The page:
Monday, February 26, 2007

More Authenticated Redirect Abuse

A while ago I wrote two posts entitled Detecting Logged In Users and More Logged In User Detection via Authenticated Redirects.

Today I want to expand a bit more on how Authenticated redirects can be abused.

I want to talk about how you can abuse authenticated redirects which only redirect to certain domains (i.e. not yours), and not get stopped by extensions such as SafeHistory and SafeCache.

If we can redirect to any resource on a server it is quite reasonable to assume that we can redirect to either an image or a piece of javascript.

First of all, lets say our redirection script that exists on looks like this: (Ignore the fact that if it was an old version of PHP it would be vulnerable to response splitting, and the fact that parse_url doesn't validate URLs);



if ($_SESSION['logged_in'] == true) {
    if ( is_string($_GET['r']) ) {
        $url_array = parse_url ($_GET['r']);
        if ($url_array['host'] == $_SERVER['SERVER_NAME']) {
            header ("Location: " . $_GET['r']);

header ("Location: http://" . $_SERVER['SERVER_NAME'] . "/index.php");


Knowing that we can redirect to any resource on the server we can create something like the following:

<img src="" onload="alert('logged in');" onerror="alert('not logged in');" />

We could also redirect to javascript objects and overwrite the functions it calls,so that we know when it executes, but that's a whole lot more work.

Also, one other thing I failed to mention in either of the two previous posts, is that the technique I described in them can be used in any situation where something is loaded into the history, which includes iframes, popups, etc - but they are of course much less common.


christ1an said...

Uhm, aside from your message I always wonder how people can post code like that. Nearly each line of your code is horribly insecure, not only what you mentioned. Why don't you spend one more minute and write a secure version?

You must always consider that novice programmers just copy&paste such snippets, which after all results in PHP being blamed for insecurity. (Well in fact it is but thats another story.)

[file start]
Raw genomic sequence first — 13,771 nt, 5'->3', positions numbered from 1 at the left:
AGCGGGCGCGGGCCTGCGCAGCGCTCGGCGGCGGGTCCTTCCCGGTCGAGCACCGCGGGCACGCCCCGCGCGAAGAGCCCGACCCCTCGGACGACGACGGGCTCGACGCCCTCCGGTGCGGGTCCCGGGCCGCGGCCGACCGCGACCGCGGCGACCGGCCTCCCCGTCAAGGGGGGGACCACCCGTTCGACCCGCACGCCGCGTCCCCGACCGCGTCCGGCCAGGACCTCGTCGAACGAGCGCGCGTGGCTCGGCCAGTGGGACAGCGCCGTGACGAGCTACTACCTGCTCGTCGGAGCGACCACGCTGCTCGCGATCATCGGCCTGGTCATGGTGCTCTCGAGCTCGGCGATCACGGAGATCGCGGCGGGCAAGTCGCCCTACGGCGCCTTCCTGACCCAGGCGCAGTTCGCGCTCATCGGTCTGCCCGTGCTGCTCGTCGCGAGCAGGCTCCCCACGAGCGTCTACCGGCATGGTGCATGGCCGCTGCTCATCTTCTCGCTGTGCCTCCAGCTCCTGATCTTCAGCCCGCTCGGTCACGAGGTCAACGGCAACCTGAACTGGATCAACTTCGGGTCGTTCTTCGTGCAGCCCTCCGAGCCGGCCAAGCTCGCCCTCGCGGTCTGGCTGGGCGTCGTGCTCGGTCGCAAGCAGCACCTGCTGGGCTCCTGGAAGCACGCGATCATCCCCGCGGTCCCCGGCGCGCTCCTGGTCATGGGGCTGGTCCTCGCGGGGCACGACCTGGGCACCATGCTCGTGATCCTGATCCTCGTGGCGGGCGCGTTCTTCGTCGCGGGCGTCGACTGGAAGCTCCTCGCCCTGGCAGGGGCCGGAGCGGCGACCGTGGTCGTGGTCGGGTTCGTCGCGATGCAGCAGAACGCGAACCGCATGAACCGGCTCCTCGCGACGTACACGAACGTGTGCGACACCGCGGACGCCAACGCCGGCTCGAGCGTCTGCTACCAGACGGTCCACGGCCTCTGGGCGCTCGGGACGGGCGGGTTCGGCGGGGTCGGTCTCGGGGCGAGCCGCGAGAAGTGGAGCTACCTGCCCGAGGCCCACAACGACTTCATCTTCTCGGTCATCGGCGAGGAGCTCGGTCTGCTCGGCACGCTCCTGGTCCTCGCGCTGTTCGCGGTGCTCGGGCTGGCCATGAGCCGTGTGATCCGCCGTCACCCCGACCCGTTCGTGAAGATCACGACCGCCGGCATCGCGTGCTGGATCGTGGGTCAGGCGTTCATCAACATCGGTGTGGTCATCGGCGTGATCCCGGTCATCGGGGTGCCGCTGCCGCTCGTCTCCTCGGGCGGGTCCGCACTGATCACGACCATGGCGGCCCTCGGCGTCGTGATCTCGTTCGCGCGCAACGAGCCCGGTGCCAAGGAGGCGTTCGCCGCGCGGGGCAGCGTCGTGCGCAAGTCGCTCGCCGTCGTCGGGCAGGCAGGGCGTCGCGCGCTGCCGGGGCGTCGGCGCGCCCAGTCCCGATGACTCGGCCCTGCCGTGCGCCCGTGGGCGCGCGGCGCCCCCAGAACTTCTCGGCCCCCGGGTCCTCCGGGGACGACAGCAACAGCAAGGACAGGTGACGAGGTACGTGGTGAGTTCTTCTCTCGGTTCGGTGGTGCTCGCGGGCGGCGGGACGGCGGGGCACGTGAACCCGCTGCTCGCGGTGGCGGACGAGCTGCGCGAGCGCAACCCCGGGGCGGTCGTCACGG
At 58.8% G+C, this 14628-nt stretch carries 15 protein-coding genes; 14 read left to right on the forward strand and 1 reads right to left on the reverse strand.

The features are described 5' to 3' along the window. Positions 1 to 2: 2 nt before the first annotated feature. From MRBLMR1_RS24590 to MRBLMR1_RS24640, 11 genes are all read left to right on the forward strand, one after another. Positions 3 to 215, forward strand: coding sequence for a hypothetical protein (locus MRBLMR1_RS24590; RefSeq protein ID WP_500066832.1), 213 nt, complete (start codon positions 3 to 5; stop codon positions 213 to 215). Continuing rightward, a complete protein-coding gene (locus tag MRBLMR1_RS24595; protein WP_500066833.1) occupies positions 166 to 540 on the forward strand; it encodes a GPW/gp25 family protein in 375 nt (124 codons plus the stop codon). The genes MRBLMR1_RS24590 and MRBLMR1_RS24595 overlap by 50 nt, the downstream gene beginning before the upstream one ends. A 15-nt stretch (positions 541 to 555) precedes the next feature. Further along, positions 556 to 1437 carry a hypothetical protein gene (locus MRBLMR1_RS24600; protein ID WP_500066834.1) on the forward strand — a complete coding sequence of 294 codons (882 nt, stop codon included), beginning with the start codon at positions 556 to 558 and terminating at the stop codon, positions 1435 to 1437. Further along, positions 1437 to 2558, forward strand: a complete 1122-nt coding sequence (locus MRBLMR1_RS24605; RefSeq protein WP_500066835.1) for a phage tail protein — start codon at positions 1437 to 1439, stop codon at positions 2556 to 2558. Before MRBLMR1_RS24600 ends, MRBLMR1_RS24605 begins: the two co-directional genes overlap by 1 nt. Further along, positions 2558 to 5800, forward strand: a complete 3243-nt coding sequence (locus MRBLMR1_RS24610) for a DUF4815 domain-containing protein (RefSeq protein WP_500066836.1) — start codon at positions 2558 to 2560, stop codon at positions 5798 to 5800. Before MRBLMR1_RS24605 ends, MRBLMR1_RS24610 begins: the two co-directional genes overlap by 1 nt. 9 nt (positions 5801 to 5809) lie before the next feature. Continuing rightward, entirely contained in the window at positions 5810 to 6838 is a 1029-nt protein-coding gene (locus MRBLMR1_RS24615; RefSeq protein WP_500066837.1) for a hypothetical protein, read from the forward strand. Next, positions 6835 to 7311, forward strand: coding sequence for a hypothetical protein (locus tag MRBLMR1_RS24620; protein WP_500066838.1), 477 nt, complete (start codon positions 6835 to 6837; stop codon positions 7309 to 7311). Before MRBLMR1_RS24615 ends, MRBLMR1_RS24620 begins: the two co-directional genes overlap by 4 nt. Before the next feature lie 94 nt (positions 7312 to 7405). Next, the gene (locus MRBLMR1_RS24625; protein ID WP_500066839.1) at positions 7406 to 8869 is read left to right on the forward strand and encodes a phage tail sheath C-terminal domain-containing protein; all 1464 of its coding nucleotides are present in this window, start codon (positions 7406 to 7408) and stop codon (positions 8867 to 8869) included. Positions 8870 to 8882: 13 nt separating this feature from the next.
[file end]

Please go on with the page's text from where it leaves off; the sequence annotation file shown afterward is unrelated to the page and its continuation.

So for next time I strongly advise to think about that before you write.

kuza55 said...

Why don't I write a secure version? Because I have better things to do with my time.

It exists to illustrate a point; nothing more.

And if people are copying and pasting things from here - I feel no responsibility for that. I'm only interested in insecure code, secure code has no place on this blog, :p

Furthermore, I'm not sure why they would copy and paste it, considering it doesn't work (no session_start() ) has extremely poor authentication, which they would have to add to the rest of the code, and I've mentioned that some of it is vulnerable. Though I can't see how nearly each single line is vulnerable, so I'd appreciate it if you could enlighten me to any issues I haven't mentioned.

christ1an said...

Because you have better things to do? Come on, what a poor justification.

Why they would copy&paste it? Well thats simply a fact, not necessarily related to this specific example but in general.

And yes, there is no session_start() and therefore it is vulnerable in various ways. Additionally what you did is no comparision but an assignment, second vulnerablity. Then of course what you mentioned.

There is nothing more trivial then adding a few functions to validate input data, especially in a blog like this I'd expect it.

Anyway, I just wanted to mention this, so no point on arguing about it.

kuza55 said...

At the time, the better things to do were assessments, :p

And thanks for pointing out the assignment, I'm extremely prone to making that mistake. I added session_start()as well.

But more than that I don't really see the point; its simply there to illustrate a point, the more code I add the more I obscure what I want to talk about.